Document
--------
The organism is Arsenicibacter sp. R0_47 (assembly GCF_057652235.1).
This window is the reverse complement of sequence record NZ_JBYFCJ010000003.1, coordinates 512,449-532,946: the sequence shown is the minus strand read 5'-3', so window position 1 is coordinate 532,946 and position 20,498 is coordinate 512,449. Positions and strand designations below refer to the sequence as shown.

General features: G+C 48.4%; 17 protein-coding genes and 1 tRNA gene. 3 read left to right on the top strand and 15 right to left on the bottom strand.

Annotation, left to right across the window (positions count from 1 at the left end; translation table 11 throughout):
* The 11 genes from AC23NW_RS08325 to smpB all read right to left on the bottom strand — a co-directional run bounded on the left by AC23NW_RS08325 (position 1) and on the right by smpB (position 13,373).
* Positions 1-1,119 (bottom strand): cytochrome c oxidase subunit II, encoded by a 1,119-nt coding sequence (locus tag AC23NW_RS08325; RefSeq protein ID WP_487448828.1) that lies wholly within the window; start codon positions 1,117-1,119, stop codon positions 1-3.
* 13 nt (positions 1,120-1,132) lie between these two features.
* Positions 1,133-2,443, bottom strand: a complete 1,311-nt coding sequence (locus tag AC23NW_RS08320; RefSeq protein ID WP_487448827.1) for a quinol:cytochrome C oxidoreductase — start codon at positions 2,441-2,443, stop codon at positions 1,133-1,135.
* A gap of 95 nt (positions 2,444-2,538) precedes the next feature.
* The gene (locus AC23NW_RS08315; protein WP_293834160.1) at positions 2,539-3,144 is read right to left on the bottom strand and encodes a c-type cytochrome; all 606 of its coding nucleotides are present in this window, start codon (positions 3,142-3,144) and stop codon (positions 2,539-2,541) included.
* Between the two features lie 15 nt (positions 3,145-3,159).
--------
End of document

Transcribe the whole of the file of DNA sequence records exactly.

The organism is Arsenicibacter sp. R0_47 (assembly GCF_057652235.1).
This window is the reverse complement of sequence record NZ_JBYFCJ010000003.1, coordinates 512,449-532,946: the sequence shown is the minus strand read 5'-3', so window position 1 is coordinate 532,946 and position 20,498 is coordinate 512,449. Positions and strand designations below refer to the sequence as shown.

General features: G+C 48.4%; 17 protein-coding genes and 1 tRNA gene. 3 read left to right on the top strand and 15 right to left on the bottom strand.

Annotation, left to right across the window (positions count from 1 at the left end; translation table 11 throughout):
* The 11 genes from AC23NW_RS08325 to smpB all read right to left on the bottom strand — a co-directional run bounded on the left by AC23NW_RS08325 (position 1) and on the right by smpB (position 13,373).
* Positions 1-1,119 (bottom strand): cytochrome c oxidase subunit II, encoded by a 1,119-nt coding sequence (locus tag AC23NW_RS08325; RefSeq protein ID WP_487448828.1) that lies wholly within the window; start codon positions 1,117-1,119, stop codon positions 1-3.
* 13 nt (positions 1,120-1,132) lie between these two features.
* Positions 1,133-2,443, bottom strand: a complete 1,311-nt coding sequence (locus tag AC23NW_RS08320; RefSeq protein ID WP_487448827.1) for a quinol:cytochrome C oxidoreductase — start codon at positions 2,441-2,443, stop codon at positions 1,133-1,135.
* A gap of 95 nt (positions 2,444-2,538) precedes the next feature.
* The gene (locus AC23NW_RS08315; protein WP_293834160.1) at positions 2,539-3,144 is read right to left on the bottom strand and encodes a c-type cytochrome; all 606 of its coding nucleotides are present in this window, start codon (positions 3,142-3,144) and stop codon (positions 2,539-2,541) included.
* Between the two features lie 15 nt (positions 3,145-3,159).